Tips For Towing A Stretch Limousine

Limo Business Corner

Feb 05
Towing a limousine

Despite our best maintenance program and our best intentions, sometimes a stretch limo simply breaks down.  Here’s a good article we’d found from a Memphis towing service firm about the proper method of transportation should a breakdown occur.

Although they may look fancy and impervious to breaking down, stretch limos do, in fact, break down, and because of their weight-to-power ration, are much more inclined to get stuck during inclement weather.  Suffice to say, towing a stretch limousine is not the same as a regular car, so for a towing service, it pay to understand the nuances of towing a longer vehicle like a stretch limousine.

So today we’ll be share some key tips for towing a stretch limousine safely and without damage.

1) Hitch From Behind

The first thing to note is you are going to be hitching it from behind.  This is the most secure way to do this and is going to ensure balance is maintained for as long as you have it hitched. If you do it from any other angle, you are taking a real risk as to how things are going to be set up. You have to focus on this as soon as you can.

It is the only way to go for those who want to tow a stretch limousine in the modern age.  It is going to be secure as long as you go from behind.

2) Use A Wheel Lift

It would be great if you could fit a stretch limo on a Flat Bed tow truck, it’s far and away the least intrusive mode of towing.  The problem is:  most stretch limos are way too long to fit safely on the flat bed.  The next best thing is a fixture called a Wheel Lift.  Tow trucks equipped with a wheel lift have a metal yoke that fits underneath either the front or rear wheels of the vehicle to be towed. They also use a hydraulic lift system to hoist the vehicle’s front or rear end off the ground. The remaining two wheels run along the roadway while the vehicle is being towed.

Wheel lift towing is a major advance over traditional hook–and–chain towing. Instead of wrapping chains around the axles of the car, the metal yoke lifts the vehicle by its tires. This method is less likely to cause damage to the car’s frame and bumper.

3) Raise Properly

The #1 rule in towing is:  Don’t damage the vehicle your towing.  With this in mind, it makes sense to slowly raise the limousine to ensure that none of the fenders or body is touching the road.  The ONLY thing that should be touching the road should be the front tires.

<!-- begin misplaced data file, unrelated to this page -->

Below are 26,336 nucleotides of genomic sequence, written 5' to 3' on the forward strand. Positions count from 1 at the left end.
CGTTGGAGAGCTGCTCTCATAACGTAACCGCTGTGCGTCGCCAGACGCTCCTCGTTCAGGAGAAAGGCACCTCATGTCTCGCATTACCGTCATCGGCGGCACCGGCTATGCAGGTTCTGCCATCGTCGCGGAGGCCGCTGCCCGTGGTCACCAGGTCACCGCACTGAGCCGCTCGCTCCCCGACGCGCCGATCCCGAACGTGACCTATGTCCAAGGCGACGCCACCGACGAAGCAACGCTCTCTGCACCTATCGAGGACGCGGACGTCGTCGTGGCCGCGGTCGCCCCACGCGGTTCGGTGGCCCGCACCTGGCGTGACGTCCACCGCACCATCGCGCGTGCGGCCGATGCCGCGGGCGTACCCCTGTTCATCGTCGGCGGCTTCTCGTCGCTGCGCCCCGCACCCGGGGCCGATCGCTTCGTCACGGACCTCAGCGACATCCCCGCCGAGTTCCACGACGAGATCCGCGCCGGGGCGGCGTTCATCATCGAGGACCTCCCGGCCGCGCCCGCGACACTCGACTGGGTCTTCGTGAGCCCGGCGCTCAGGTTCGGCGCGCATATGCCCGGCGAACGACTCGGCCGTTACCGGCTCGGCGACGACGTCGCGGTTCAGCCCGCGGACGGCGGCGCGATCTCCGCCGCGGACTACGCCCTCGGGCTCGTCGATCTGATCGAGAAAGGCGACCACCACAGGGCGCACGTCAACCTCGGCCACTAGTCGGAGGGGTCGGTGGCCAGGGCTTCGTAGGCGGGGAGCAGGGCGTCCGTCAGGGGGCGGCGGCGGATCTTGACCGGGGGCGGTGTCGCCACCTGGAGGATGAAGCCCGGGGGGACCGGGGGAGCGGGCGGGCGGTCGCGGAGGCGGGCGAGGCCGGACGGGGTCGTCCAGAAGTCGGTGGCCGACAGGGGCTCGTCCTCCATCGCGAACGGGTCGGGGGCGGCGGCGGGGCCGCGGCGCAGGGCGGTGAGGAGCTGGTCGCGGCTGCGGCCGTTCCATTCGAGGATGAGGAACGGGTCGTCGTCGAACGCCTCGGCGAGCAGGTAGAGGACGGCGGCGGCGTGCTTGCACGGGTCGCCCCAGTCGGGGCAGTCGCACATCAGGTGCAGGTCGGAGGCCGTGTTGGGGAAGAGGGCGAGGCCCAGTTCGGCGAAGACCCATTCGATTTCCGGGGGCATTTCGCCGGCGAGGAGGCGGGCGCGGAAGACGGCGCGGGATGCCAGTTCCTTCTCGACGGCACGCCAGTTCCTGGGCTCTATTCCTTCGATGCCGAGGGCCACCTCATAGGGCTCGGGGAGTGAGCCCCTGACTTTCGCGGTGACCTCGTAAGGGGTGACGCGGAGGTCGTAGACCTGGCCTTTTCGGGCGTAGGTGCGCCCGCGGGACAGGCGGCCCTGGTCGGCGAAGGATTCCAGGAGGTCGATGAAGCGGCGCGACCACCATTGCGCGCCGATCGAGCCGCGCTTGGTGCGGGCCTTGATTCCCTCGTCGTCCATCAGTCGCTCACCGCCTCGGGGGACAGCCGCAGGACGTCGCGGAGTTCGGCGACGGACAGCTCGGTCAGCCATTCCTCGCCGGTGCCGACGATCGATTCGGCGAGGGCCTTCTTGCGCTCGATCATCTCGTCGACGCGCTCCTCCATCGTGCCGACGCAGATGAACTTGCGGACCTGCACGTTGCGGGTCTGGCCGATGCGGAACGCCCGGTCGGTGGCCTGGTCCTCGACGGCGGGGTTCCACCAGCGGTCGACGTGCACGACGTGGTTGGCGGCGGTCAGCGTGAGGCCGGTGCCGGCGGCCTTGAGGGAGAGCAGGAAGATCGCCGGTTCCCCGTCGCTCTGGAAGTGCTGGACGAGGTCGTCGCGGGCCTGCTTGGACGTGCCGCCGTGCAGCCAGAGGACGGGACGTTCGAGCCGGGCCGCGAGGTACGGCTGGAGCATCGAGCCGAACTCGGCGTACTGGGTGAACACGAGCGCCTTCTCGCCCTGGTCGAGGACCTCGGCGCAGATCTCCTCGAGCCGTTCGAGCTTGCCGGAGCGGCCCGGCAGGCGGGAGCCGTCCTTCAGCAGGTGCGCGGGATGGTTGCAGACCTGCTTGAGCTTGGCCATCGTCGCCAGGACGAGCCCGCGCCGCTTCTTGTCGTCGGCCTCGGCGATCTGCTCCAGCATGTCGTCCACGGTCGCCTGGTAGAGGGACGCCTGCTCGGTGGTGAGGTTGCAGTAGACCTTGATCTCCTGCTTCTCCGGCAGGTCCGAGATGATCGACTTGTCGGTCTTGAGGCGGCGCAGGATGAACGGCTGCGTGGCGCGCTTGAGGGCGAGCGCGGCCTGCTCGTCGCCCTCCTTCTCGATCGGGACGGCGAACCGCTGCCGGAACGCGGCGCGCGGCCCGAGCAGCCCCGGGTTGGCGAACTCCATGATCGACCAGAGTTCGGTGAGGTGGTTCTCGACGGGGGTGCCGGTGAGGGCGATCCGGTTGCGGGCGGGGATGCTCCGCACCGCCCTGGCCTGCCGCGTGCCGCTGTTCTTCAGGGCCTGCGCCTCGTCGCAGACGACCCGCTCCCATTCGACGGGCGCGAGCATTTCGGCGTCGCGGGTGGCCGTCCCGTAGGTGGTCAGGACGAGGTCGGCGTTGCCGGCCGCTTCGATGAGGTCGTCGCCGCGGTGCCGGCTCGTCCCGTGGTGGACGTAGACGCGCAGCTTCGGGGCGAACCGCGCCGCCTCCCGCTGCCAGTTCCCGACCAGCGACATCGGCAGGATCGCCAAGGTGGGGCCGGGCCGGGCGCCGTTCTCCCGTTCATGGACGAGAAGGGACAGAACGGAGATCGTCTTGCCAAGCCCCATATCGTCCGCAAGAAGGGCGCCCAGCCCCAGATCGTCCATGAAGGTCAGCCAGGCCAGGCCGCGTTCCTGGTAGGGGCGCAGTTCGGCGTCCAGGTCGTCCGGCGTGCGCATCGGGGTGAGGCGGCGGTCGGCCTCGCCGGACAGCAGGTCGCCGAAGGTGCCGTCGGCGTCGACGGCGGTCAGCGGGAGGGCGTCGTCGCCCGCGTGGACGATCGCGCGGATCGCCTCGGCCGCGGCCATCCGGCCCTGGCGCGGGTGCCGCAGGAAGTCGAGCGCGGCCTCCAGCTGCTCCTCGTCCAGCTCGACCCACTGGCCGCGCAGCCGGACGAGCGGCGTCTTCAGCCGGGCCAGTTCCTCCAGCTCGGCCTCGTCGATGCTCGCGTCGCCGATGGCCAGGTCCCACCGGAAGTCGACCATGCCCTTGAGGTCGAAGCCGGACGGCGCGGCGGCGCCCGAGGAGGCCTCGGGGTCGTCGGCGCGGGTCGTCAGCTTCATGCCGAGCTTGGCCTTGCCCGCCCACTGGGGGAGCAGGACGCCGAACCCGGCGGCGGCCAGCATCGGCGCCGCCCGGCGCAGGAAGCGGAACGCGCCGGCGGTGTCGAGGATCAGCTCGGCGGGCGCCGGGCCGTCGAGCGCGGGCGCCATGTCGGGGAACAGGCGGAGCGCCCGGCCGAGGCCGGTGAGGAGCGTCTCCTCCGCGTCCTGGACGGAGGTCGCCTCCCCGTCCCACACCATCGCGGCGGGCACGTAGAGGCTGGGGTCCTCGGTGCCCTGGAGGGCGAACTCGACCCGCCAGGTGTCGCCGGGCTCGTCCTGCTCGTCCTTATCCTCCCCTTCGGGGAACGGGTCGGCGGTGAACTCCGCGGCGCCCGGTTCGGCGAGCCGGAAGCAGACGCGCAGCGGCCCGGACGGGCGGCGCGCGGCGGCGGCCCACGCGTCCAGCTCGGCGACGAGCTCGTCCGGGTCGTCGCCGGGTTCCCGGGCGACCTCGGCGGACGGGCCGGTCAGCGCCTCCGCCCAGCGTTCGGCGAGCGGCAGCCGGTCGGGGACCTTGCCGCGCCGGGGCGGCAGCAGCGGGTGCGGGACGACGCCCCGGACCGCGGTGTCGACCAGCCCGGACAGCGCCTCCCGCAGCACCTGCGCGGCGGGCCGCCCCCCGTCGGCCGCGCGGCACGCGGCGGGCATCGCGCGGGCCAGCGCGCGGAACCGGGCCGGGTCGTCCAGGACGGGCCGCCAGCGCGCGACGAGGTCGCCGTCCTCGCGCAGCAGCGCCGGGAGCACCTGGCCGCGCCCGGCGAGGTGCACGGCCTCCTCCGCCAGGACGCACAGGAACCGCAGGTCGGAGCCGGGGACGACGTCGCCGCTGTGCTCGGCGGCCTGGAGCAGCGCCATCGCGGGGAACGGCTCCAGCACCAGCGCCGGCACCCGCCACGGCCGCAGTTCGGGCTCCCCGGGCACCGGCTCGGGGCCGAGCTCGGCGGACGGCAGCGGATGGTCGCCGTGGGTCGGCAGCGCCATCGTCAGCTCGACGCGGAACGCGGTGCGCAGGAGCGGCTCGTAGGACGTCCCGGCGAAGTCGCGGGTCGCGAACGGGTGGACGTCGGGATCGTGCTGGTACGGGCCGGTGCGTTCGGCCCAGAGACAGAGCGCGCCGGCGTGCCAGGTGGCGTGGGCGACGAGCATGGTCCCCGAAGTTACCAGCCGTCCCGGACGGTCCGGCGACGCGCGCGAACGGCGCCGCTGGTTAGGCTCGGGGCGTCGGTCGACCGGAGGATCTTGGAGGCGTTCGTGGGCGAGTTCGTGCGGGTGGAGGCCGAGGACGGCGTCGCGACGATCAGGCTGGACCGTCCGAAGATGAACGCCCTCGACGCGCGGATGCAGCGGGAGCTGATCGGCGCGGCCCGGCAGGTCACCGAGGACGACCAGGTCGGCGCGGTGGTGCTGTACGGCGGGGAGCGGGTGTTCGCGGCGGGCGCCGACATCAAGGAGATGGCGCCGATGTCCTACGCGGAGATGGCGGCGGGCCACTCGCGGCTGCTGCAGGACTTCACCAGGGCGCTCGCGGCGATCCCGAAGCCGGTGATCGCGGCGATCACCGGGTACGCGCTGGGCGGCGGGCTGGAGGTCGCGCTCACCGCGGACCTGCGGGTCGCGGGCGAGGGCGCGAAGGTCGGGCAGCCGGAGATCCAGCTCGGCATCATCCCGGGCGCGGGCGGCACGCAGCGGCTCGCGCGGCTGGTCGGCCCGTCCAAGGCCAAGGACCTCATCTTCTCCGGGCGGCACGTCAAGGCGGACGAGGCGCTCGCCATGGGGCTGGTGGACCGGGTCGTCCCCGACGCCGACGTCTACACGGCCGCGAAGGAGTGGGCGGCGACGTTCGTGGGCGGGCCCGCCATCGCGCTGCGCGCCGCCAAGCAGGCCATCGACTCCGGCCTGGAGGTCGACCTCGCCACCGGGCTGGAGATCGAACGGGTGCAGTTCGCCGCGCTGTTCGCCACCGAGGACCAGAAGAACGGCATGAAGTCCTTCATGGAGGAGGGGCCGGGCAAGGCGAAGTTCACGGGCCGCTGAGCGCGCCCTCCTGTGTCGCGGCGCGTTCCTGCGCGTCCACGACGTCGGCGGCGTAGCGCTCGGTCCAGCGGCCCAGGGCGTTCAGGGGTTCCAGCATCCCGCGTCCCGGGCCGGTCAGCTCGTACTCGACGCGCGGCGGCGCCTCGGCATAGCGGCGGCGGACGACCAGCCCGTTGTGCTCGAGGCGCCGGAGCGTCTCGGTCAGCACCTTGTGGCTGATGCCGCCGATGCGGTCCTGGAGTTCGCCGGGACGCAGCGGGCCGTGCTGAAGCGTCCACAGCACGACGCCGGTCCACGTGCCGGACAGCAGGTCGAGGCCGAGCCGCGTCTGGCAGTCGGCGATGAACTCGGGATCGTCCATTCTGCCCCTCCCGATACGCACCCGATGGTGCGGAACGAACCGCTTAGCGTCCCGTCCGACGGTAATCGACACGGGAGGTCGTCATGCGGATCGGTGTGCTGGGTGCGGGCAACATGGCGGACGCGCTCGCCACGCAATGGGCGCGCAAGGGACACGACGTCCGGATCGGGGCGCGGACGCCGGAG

Unless you want to be in and out of the tow truck as you raise it, it definitely helps to have a spotter as you raise the limousine into position.

4) Limit Back Turns

Maneuvering a long limousine is not for the faint of heart.  Turns need to be limited if possible and backing up should be done very slowly.  Any backing turns will articulate and will require your to have a good idea of the landscape in back of you and some experience in driving articulated loads.

Again, the key here is SLOW.  As with raising the limousine, it helps to have a spotter handy for any backing articulated turns.


While not an exhausting list, these are the primary considerations to take when it comes to towing a stretch limousine. Those who are hoping to nail things down and make sure it is towed the right way will know it has to start here. This is the only way to see real results and feel confident about the value you are getting. The moment it is hitched the wrong way, you are going to have a lot of trouble on your hands and that is not worth it.

About the Author

Top Shelf Limousine is THE premier limousine service company in the greater San Antonio metropolitan area. We cover San Antonio and all the outlying townships, including New Braunfels, Pleasanton, and Boerne. From special events like bachelor parties, weddings, and quinceañera to corporate events and airport shuttle service, Top Shelf Limo Service has you covered with over 20 years of chauffer experience and a wide variety of car, shuttles and buses to fit your needs. Give us a call today at (210) 920-6677 and book your next event with us.